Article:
Dawn Cannan is a software test evangelist who has been working to integrate testers as members of software development teams and improving the working relationships between testers, developers, and everyone else for the past 9 years. When not speaking at testing and agile conferences and user group meetings, she spends her time working in the open source community on the .NET version of SeleNesse, a plugin making it possible to create Selenium tests in FitNesse. She also writes actively, publishing articles and posting to her blog at passionatetester.com. Dawn is a DZone MVB and is not an employee of DZone and has posted 8 posts at DZone. You can read more from them at their website. View Full User Profile
had this crazy idea that I would try to do this blog in some
chronological order, since a lot of the early posts will be historical
I know it won't happen that way, but I will at least start pretty early.
recently attended the STAREast conference, and during Janet Gregory's
agile testing talk, I heard her talk about some qualities that an agile
tester should NOT have that sounded eerily like me. The team got a kick
out of my presentation to them after I got back, where I talked about
how testers who acted like "quality police" did no good for an agile
team. It was a big lesson for me, and very humbling.
So let me
tell you one thing NOT TO DO when you are trying to help a team of
developers transition to agile. Come to think of it, it reminds me of a
Thomas Edison quote about being able to tell you 10,000 ways NOT to
make an electric light bulb .... (I grew up just a few towns south of
In any case, in one of my first official testing
assignments at Rainbow, I had very much a "quality police" mindset
still. Their adoption of scrum had not yet quite kicked in, and they
did a whole bunch of development and then gave me a final product to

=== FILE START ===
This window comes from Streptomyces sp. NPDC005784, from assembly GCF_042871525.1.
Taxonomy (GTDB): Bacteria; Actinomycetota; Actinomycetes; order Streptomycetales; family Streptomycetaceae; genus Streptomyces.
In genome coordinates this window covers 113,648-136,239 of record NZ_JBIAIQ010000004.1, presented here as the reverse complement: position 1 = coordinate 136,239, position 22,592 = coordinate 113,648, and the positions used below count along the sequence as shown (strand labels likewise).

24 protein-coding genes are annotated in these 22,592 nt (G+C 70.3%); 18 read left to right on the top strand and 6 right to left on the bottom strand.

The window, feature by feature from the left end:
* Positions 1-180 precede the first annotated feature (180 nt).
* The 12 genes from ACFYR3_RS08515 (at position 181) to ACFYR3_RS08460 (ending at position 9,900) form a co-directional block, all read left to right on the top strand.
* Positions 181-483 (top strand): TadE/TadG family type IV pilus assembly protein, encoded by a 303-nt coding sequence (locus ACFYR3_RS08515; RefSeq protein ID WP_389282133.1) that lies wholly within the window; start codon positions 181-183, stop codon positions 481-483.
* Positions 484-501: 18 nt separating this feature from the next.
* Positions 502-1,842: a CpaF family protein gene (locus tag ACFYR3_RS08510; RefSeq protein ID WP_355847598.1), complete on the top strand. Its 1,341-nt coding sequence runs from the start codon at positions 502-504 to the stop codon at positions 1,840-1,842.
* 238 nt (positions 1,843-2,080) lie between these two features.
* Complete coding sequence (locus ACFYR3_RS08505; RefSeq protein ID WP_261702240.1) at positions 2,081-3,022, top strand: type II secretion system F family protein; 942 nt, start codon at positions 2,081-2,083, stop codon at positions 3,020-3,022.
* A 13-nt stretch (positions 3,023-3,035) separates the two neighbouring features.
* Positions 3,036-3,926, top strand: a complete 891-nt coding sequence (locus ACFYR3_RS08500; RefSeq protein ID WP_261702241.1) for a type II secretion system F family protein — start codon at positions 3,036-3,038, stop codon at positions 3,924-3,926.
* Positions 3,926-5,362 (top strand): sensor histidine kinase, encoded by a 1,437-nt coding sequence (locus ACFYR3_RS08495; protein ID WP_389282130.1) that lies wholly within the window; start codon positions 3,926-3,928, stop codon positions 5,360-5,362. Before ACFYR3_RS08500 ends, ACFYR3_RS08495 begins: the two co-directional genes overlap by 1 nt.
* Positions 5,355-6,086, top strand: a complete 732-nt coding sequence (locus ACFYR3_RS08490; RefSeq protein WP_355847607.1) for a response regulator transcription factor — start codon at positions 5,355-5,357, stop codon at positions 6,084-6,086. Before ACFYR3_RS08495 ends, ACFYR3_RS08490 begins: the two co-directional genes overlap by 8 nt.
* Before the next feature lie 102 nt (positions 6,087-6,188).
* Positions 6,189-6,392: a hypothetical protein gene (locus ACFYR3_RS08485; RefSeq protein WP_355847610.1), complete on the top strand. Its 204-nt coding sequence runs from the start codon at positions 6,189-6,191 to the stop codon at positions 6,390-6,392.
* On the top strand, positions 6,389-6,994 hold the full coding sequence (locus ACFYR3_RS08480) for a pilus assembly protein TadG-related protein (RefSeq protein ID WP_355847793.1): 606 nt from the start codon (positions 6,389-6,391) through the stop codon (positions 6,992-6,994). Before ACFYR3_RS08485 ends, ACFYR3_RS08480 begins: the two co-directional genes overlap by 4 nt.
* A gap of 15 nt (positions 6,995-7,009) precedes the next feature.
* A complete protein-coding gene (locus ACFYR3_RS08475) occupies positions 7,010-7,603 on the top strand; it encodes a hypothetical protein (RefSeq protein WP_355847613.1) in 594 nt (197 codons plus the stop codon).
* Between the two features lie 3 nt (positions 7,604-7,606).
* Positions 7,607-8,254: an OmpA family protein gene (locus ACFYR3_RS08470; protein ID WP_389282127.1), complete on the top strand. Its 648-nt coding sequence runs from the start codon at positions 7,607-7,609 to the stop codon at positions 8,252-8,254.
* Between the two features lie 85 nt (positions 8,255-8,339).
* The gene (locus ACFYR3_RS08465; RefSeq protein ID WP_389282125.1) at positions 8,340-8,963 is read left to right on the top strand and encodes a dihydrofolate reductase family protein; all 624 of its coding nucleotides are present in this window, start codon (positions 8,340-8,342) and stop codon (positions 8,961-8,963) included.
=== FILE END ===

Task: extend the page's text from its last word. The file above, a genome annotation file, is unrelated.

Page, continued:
And test I did. That night, working fervently from home, I
sent an email out with 37 bugs in it (bugs over email? I will address
this later). Though I was rather proud of myself at the time (37 bugs!
YEAH!), it turned out the team was not quite ready for that. There
were complaints of not being able to tell the status of the issues I had
sent out, not knowing who was working on what issue, not knowing which
issues they were required to fix ....
In short, I had created
chaos. A testing and development nightmare. I had, unwittingly, pitted
myself against the development team, thus splitting our budding agile
team into dev vs. QA. I have a tendency to come on strong ... and the
team learned it early and thoroughly.
Recently, I have suggested a
few changes to the way we do things ... now, our testers are involved
at the initial stages of user story development. We can run the web
site locally and check on things the moment that a developer has
finished some part of development (get latest, build, go to localhost
website). I think most importantly, formal bugs are not submitted
within the scope of a sprint's user story work ... if a tester sees an
issue, he simply walks over to the developer (or IMs him or calls him)
and says "hey, I see this thing, can we look at it together?"
have watched these few changes bring our testers and developers closer.
I have watched how much more comfortable they are talking to each
other. I have learned how to become a more agile tester, and how much
more effectively and efficiently a team can run when approached the